Tier 4 (Not Important): Children’s programs.


What We Learned


Service is important, but so are onboard activities and ship quality. - Photo by Seabourn

1. Dining is the Best Predictor of a Positive Review: No matter how we ran the numbers, dining always comes out strongly on top. It makes sense when you think about it: if the entertainment on your cruise is boring, don’t go. If that one bar has a rude server, try a different bar. But if the food on the ship is bad, that’s pretty hard to escape.

2. Ship Quality and Onboard Activities Are More Important Than We Thought: People didn’t seem to talk too much about ship quality or onboard activities in our previous analysis, so we assumed they weren’t a big deal for cruisers. As it turns out, they rank up there right with service as one of the most essential factors of a positive cruise experience.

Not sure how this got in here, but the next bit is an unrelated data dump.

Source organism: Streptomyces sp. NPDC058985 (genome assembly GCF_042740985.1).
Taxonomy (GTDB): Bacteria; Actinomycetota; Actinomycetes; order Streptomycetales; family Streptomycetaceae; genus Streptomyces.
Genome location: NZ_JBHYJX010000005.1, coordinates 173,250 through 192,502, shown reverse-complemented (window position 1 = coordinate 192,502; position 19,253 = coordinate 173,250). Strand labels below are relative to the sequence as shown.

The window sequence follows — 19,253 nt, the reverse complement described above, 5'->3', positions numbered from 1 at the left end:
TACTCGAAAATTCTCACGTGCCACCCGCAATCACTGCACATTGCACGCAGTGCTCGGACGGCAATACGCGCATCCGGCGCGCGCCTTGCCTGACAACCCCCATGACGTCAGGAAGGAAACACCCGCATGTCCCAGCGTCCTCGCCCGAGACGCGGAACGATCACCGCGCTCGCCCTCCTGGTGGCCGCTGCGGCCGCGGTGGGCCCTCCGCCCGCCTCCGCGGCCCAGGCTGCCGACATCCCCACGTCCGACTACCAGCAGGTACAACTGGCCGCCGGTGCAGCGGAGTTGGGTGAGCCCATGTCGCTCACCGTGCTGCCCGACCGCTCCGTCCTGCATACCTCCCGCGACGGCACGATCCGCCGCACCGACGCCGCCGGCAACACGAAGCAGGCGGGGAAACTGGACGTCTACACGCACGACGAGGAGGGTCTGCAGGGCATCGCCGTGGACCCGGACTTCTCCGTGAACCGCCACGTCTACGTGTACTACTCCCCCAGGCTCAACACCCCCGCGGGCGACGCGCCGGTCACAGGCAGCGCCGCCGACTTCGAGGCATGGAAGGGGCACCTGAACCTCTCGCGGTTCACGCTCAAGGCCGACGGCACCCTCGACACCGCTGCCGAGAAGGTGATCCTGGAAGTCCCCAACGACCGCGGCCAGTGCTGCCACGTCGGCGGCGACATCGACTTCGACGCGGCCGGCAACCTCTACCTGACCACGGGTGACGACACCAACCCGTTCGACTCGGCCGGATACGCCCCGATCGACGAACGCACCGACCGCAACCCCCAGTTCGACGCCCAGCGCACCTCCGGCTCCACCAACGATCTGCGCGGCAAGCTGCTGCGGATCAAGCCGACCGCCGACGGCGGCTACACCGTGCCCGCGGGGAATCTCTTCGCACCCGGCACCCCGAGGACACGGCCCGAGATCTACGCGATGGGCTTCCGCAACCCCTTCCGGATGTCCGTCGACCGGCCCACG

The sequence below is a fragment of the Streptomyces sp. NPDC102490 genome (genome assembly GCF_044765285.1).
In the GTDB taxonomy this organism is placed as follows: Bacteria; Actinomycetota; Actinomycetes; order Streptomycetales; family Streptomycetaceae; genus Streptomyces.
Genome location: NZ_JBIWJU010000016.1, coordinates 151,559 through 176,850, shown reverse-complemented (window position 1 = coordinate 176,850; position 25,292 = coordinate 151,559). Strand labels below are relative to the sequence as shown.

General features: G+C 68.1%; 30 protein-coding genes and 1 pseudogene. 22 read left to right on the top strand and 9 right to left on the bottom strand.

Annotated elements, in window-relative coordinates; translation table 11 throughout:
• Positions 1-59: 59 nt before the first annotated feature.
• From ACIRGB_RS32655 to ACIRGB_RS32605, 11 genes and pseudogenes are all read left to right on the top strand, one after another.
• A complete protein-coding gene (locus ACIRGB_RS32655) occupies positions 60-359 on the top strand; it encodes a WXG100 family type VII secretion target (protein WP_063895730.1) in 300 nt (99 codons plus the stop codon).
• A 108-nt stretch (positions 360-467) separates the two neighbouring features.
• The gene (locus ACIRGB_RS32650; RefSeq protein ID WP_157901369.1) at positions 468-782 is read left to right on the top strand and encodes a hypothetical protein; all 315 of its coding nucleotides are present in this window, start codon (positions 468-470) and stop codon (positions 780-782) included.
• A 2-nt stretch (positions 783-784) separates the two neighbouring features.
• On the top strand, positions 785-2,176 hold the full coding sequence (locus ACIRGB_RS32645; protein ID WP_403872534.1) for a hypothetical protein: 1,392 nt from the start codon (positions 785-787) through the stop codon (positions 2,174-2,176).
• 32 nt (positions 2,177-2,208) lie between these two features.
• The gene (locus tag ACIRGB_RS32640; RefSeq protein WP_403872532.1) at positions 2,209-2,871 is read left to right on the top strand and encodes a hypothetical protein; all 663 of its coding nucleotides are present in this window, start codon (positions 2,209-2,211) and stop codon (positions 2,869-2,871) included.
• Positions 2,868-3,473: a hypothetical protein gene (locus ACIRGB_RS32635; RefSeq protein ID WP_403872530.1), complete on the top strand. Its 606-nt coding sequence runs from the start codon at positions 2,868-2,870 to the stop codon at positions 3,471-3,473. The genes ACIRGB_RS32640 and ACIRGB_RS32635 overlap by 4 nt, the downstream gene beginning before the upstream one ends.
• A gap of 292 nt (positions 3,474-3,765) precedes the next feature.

3. Cabins Aren’t Nearly as Important as We Thought: The absolute shocker here was that cabins were not even close to the same level as dining and service. Even though people spend more time discussing the cabin in their review than any other category, it’s a pretty poor indicator of whether people will leave a 4- or 5-star review. We can see the reasoning here, too: If your cabin is bad you’re definitely going to complain, but hardly anyone books a cruise to spend the whole time in their cabin.

4. Children’s Programs Are a Terrible Indicator of Postive Reviews: The least influential factor by was children’s programs. Even when we ran the numbers just for reviews written by families, the score hardly inched up. Now, it’s worth reminding yourself that it’s not the kids writing these reviews, but another explanation is that only a small part of a child’s time on board will be spend at the children’s programs. Most of the family cruise will be spent doing what other passengers do: eating, participating in onboard activities, and going on excursions.